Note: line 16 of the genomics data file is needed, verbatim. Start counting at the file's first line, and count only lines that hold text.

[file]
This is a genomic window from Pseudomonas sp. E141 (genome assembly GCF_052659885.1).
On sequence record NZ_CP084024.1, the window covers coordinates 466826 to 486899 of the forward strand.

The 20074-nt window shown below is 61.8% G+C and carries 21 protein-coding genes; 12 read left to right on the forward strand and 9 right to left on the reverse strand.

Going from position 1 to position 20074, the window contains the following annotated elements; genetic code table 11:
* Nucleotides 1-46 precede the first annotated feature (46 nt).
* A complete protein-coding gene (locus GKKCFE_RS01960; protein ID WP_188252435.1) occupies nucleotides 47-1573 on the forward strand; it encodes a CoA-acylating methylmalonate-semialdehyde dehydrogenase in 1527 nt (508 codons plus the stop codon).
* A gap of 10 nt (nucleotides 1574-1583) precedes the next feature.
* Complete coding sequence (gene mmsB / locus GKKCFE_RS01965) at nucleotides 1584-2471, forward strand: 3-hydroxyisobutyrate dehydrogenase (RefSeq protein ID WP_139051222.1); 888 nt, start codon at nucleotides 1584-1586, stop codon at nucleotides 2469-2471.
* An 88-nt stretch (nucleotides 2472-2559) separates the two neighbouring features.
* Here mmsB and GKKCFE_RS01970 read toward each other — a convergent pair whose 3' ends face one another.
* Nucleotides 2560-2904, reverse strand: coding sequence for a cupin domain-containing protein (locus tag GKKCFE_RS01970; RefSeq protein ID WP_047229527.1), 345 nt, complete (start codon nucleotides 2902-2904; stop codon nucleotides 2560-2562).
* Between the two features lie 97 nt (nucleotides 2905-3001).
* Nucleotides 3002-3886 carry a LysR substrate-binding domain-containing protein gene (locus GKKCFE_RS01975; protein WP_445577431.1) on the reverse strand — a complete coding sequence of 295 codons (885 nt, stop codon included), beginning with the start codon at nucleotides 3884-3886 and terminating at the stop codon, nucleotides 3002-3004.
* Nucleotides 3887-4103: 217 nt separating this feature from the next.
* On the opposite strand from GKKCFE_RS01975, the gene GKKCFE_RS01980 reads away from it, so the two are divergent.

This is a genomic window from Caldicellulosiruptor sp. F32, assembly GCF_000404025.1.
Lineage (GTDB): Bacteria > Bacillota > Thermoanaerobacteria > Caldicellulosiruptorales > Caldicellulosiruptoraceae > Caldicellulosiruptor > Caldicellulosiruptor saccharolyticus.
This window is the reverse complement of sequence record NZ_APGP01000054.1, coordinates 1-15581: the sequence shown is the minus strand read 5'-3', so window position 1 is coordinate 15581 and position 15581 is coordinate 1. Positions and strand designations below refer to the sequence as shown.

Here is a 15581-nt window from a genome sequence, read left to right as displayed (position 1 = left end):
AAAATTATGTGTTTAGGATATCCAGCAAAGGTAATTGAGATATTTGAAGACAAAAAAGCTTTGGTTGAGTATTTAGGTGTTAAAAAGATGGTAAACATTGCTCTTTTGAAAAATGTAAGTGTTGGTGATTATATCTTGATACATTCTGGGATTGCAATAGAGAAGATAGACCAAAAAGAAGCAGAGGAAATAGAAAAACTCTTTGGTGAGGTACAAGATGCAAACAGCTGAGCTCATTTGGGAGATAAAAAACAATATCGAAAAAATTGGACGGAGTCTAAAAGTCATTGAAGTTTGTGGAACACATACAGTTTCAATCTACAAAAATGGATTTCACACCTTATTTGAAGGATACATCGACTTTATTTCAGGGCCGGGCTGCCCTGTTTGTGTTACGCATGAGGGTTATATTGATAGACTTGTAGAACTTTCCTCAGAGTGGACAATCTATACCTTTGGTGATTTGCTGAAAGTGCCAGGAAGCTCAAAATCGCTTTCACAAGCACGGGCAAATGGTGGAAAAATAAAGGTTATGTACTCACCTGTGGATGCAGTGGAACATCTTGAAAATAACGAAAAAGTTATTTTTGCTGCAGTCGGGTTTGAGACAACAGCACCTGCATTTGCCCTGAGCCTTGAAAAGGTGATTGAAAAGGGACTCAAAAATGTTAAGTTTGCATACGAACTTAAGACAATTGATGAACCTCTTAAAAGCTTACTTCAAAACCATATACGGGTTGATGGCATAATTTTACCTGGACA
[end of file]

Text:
This is a genomic window from Caldicellulosiruptor sp. F32, assembly GCF_000404025.1.